Ghana over the weekend join millions of people across the globe to observed the 2021 edition of the World Environmental Health Day in Accra with a call on government and stakeholders to prioritized environmental health in their scheme of preference.
Speaker after speaker at the durbar unanimous tasked government and its allied agencies to re-look at the management of environmental health issues as well as proper tooling, enhance welbeing of environmental health practitioners from the local to national levels to make Ghana a healthier communities for resilience.
The day draw participants from academia, Environmental Health practitioners, market queens, waste management organisations, assembly members, government agencies among others.
Addressing the gathering, Dean, School of Natural and Environmental Sciences, University of Environment and Sustainable Development, Prof. Edward D. Wiafe pressed on government through the Ministry of Environment, Science, Technology and Innovation, local government ministry, and Civil Society Organizations (CSOs) to understand the gendered impacts of the causes of environmental health and factor same in policy, development planning and implementation.
Prof. Wiafe also advised to government appointees and institutions mandated to see to the environmental health issues to marshal the required political will to make environmental health a priority for communities to become more safe, resilient and sustainable with the appropriate technological measures.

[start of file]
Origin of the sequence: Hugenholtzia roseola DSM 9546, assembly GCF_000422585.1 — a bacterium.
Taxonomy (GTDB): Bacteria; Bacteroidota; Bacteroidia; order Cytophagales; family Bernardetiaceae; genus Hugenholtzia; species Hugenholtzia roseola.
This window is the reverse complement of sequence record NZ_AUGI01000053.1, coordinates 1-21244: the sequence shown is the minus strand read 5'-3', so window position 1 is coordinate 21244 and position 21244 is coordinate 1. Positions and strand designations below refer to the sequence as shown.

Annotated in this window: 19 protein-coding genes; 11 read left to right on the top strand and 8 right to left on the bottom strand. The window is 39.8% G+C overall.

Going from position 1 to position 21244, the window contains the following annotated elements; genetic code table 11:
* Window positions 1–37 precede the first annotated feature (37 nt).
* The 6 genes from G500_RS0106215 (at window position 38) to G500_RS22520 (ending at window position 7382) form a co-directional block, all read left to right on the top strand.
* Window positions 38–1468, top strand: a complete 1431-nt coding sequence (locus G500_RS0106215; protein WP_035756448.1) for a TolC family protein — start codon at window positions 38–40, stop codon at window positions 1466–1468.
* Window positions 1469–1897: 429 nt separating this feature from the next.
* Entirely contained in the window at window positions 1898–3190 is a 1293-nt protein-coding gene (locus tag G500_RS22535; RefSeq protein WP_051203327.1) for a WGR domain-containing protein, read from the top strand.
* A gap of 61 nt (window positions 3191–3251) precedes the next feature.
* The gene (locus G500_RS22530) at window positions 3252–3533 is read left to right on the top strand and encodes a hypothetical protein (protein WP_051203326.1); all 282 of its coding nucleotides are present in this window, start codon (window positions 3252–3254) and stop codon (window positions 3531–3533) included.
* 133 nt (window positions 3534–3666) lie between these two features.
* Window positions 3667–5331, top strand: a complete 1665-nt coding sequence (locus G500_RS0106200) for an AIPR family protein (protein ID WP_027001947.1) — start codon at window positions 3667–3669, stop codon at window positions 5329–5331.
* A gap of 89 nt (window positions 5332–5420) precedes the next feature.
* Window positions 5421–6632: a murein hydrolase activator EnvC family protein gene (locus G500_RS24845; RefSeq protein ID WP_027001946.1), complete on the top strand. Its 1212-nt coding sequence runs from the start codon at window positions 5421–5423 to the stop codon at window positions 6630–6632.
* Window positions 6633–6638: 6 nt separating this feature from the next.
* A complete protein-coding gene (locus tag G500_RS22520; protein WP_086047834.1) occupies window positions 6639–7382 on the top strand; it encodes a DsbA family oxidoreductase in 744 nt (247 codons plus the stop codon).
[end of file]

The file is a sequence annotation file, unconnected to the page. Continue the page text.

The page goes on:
According to the Dean, School of Natural and Environmental Sciences, University of Environment and Sustainable Development, another critical area that need urgent attention from policy makers is the management and governance of human settlements.
Prof Wiafe explained that the COVID-19 pandemic has proven that an unplanned, haphazard human settlement is prong to diseases.
“A well management and governance of human settlement will strengthen resilience and preparedness, and also support local recovery strategies.” He stressed.
The Dean, School of Natural and Environmental Sciences, University of Environment and Sustainable Development, appealed to the general public to plant trees in and around their home, offices, on the sides of streets, and other vantage places to address climate crisis the world is currently facing.
He maintained that there should be a deliberate attempt on the part of government and partners to incorporate tress in the design and development of cities for beautification and environmental services.
“This will promote carbon sequestration and reduce temperature and prevent soil sealing and also enhance soil infiltration which reduces flooding.” Prof. Wiafe reiterated.
On her part the Director of Metro Public Health Department of Accra Metropolitan Assembly (AMA ), Mrs. Florence Kuukyi appealed to government to improve the condition of service for environmental health practitioners.
She argued that the COVID-19 Pandemic has come to demonstrate the vital role Environmental Health practitioners play worldwide to face this challenging time for all of humanity.
The Environmental Health practitioners make sure the communities we live in are healthier. Mrs. Kuukyi emphasised.
They ensure that the environment around us is safe, hygienic, and healthy for human habitation. She added.
The AMA Metro Director for Public Health Department urged the newly appointed Metropolitan, Municipal and District Chief Executives to make environmental health number one on their agenda.
She cautioned that we will all be at risk if concrete and deliberate efforts are not made to address environmental issues. Saying environmental pollution has no respect for political boundary.
Story: Franklin ASARE-DONKOH